Hot, dry, windy, and lonesome is the best description of the landscape around Bluff, Utah. In May, I visited there. Photographed some incredible places like the Valley of the Gods, Gooseneck State Park, Moki Dugway, and Muley Point.
The land is covered in sand, and red rock, and is often void of man. If you are looking for a place to unwind, meditate, and learn about who you are – this is the place. At the same time, you will find wonderful landscapes that awaken you to how incredibly beautiful and powerful nature is. I wrote about the Valley of the Gods last time, and today I would like to share some more places.
The town of Bluff is found in the southeast corner of Utah near the San Juan River and along the Comb Ridge mountains. These picturesque ridges and spires rise high into the sky sculpted by the wind and rains. The oxidized iron colors the rocks red and orange.
I decide to drive up to the top of the ridge on Cemetery Road. I stop and photograph the high ridge towering over the Twin Towers restaurant. Driving back down I decided to check out, the fort, and maybe have lunch at the Twin Towers restaurant.
Bluff Fort is a great place to learn the town’s history and take a few photos. The town was settled by Mormons as an outpost for trading. Later, I head out for lunch at the Twin Towers restaurant only to discover it closed for the day. No loss though as my camera comes out and I get a great picture of an old truck serving as a billboard. Tomorrow, I decide to visit the San Juan River at Gooseneck State Park and drive-up Moki Dugway to Muley Point.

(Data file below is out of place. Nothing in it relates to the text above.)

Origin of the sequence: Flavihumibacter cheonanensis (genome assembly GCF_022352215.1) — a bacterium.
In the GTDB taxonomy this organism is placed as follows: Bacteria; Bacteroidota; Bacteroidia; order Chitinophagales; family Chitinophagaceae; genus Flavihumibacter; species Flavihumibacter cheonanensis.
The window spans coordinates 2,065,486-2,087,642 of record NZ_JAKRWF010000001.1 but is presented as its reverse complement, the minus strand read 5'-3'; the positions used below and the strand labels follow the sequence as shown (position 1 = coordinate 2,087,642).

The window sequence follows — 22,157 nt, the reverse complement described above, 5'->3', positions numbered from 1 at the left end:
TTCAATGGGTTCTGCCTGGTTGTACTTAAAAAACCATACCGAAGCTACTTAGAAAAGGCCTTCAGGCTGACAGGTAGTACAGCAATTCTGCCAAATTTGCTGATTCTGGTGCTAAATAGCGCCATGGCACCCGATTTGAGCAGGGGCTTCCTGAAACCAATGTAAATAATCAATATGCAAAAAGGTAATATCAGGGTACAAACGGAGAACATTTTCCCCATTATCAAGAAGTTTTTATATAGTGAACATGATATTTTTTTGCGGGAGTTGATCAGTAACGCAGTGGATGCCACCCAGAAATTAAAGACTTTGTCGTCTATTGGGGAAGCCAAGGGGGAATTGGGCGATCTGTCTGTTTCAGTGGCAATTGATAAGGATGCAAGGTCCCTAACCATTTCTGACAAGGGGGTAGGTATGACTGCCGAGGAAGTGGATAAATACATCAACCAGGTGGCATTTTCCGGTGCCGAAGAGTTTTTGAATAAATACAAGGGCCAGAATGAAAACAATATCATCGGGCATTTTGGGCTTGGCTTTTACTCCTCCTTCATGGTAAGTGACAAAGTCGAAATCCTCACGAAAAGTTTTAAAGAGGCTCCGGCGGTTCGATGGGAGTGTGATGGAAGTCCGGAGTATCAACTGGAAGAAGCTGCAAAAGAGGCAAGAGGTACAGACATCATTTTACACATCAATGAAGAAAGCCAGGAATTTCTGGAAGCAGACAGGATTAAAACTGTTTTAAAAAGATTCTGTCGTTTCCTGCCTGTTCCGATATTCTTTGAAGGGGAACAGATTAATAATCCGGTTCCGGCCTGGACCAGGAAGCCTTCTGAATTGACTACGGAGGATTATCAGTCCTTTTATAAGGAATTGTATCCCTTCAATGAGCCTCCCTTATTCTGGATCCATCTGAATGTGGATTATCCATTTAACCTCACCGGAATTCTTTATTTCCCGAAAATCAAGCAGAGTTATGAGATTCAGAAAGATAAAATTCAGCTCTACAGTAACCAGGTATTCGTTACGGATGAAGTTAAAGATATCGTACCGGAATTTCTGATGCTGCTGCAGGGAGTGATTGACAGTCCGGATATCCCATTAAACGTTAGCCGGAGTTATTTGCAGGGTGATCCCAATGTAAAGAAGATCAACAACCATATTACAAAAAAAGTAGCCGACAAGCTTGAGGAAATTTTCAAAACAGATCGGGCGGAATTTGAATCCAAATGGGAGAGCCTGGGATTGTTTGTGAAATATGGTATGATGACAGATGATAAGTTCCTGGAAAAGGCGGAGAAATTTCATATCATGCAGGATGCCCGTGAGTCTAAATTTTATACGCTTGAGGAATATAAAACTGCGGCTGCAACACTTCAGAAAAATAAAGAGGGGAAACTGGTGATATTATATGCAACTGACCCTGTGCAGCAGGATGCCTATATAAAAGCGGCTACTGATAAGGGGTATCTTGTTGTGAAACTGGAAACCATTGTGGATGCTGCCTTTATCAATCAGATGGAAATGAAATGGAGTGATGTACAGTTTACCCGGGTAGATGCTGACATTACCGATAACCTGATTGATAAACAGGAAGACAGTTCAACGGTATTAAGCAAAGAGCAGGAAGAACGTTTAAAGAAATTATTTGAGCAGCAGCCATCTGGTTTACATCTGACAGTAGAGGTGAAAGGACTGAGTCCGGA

At Gooseneck State Park, you look down into the meandering San Juan River. The sandy brown river weaves back and forth for over six miles, but only advances two miles toward Lake Powell. It is a great view of the amazing geology where the 1500 feet deep grooves expose layer after layer of history. I learn later that this is the longest entrenched river meander in North America.
Moki Dugway is the road on the way to Muley Point. A “dugway” is a road or trail along a hillside that is dug out to provide a path up it. This dugway is Nasty. It is an 11% grade on gravel, filled with hairpin turns, and narrow spots where you hope your vehicle is not too wide. Its saving grace is the stunning views and occasional pull-offs where you may stop to photograph. At the top of the dugway, I turn left and head out to Muley Point.
The road to Muley Point is a native dirt road. No, not a road, just hard-packed sand with ruts and washes. A high-clearance vehicle is recommended. It is a slow bouncing, chin-rattling ride. Once again, the view into John’s Canyon at Muley point is worth it. Here after many hours, alone, I meet a couple hiking along the rocks. Ask each other where we are from to find out we are both from upstate New York and grew up on a farm. It is a small world.
Do take a moment and enjoy the photographs, in my portfolio. The collections are under Recent Photo Treks – Bluff Utah, Gooseneck State Park, and Muley Point. Here’s the link: https://imagesbynorm.com/recent-photo-treks.
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